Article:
Facebook has been full of comments too. Someone wrote that they
had tweeted CitroŽn UK and received the answer that “DS is nothing to
do with CitroŽn”. Affording the benefit of doubt, I think we
should conclude that the person who gave this answer had only recently
joined the company and had not been briefed properly.
Among the suggestions for the reason for the omissions is that the web
designers only had room for a given number of cars so they deleted two
of the least interesting models. (I think this might have been
So I tweeted CitroŽn UK. No reply. So I re-tweeted
them. Again, no reply. So I asked them on Twitter directly
why they found it so difficult to respond. And one again there
was no response.
So I emailed their Press Office. And all was explained.
Yes, more than
happy to explain why the DS and SM don’t appear in this site at the
As you know, DS
Automobiles officially became an independent brand on 1 June 2014 and,
as a result, the PSA Group now has three separate brands – CitroŽn,
Peugeot and DS Automobiles.
Today, the ambition
of DS Automobiles is to revive the tradition of French premium
vehicles, largely inspired by the original DS from 1955.
CitroŽn, on the
other hand, is at the heart of the mainstream. The brand has a ‘be
different, feel good’ philosophy at its heart and is focused on a bold,
optimistic and creative approach to automotive design.
The original DS was
part of the then CitroŽn range and remains a CitroŽn DS, and both
modern-day brands are extremely proud of this shared heritage.
Clearly it isn’t
logical for two separate brands to pro-actively reference the same
heritage models, so DS Automobiles will make primary reference to the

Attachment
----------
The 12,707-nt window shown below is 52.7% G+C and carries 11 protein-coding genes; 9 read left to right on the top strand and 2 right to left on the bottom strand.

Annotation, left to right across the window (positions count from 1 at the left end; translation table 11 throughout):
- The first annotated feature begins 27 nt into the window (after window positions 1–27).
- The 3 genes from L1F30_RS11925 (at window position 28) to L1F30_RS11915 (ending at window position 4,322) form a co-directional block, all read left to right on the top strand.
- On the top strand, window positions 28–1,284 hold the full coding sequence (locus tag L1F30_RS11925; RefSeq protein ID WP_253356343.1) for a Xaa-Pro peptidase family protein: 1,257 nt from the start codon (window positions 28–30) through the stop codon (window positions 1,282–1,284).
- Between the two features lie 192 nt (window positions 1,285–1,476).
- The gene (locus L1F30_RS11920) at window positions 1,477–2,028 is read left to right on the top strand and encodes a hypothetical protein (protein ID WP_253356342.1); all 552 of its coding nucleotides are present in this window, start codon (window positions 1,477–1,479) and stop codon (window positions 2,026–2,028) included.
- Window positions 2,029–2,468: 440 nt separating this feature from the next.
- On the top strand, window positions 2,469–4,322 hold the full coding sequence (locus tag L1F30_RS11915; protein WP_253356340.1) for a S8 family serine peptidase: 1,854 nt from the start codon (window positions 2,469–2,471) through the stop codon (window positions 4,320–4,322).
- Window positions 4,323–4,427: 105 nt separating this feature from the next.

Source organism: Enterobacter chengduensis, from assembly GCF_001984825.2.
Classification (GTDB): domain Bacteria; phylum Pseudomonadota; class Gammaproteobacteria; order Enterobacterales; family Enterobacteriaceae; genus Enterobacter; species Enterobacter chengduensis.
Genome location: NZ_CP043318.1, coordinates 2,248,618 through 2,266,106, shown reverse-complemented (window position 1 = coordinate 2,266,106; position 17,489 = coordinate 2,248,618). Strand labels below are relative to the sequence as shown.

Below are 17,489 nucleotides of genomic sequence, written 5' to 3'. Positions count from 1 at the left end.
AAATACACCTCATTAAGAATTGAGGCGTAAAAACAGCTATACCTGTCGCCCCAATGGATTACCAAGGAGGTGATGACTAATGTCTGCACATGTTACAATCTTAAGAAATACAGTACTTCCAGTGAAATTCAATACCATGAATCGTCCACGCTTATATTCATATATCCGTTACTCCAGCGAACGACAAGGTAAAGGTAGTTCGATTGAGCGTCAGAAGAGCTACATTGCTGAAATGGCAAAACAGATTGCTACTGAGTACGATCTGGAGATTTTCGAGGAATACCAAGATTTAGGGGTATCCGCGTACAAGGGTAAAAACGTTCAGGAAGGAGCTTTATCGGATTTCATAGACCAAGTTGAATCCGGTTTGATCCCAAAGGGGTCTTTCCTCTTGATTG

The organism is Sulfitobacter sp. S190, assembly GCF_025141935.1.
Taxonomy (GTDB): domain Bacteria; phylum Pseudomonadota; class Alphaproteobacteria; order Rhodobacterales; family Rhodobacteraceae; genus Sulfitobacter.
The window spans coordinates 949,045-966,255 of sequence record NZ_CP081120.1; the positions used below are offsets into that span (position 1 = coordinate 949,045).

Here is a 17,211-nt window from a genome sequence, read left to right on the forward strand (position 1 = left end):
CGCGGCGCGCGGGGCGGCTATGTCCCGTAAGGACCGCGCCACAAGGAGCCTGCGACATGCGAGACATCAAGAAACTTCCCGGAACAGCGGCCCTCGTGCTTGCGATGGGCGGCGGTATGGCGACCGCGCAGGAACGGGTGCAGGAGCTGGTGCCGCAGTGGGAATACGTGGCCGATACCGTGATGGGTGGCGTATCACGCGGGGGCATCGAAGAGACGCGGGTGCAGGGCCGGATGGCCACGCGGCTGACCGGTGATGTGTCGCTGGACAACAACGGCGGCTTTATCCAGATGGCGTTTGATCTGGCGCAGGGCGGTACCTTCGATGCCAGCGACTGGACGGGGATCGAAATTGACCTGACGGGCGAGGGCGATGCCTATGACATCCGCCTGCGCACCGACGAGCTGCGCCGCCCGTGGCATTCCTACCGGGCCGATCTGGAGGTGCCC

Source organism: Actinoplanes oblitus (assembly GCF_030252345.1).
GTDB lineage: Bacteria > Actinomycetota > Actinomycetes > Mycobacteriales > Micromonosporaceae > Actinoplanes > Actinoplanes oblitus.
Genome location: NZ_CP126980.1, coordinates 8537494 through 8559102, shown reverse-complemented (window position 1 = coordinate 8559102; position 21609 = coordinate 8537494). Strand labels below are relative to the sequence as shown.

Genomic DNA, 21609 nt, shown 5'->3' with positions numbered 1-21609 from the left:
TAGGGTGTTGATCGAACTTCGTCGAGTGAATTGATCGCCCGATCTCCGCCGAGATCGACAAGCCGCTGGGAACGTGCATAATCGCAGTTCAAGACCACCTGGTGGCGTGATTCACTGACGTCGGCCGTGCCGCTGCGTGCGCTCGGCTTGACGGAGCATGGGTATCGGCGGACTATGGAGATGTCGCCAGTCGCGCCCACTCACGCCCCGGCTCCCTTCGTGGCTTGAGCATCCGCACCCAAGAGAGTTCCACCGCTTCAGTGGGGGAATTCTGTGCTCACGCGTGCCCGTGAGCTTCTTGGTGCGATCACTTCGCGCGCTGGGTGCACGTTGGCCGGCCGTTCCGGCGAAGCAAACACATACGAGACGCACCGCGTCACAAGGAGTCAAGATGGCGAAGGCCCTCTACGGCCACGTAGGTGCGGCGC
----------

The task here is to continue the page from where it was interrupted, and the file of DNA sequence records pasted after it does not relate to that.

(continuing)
history and the DNA of the original DS and its spiritual successor, the
SM. This has been decided by mutual agreement between the two brands.
However, as I have
said, CitroŽn and DS Automobiles are both very proud of their shared
history and it is fully acknowledged that the original DS was and
remains a CitroŽn DS – so, of course, there will always be times when
CitroŽn references the ‘classic’ DS and the SM.
The CitroŽn Origins
website will change and develop over time and the CitroŽn brand is
already looking at ways of incorporating these two iconic models into
the site in the future.
I hope this is all
Well, no, actually it isn’t clear at all. I don’t understand why
“two separate brands cannot pro-actively reference the same heritage
models”. The only reason that this might be a problem is if PSA
Groupe wants to suggest that DS Automobiles has nothing to do with
CitroŽn and therefore the DS must be expunged from the historical
record. But since the current CitroŽn range has absolutely
nothing in common with its forebears that also wore the double
chevrons, they might just as well stop trying to kid us that there is
any connection. It would be more honest were they to ignore their
pre PSA heritage completely rather than selectively rewriting history.
PSA has adopted the strategy of targeting a new group of customers;
people with no affinity for CitroŽn. And in choosing the name DS
the new premium marque, PSA deliberately made the CitroŽn connection
that their target market was reluctant to make. I suspect that this
huge marketing monster has forced CitroŽn to wipe the original CitroŽn
DS (and SM) from its history in favour of the marketing of the Chinese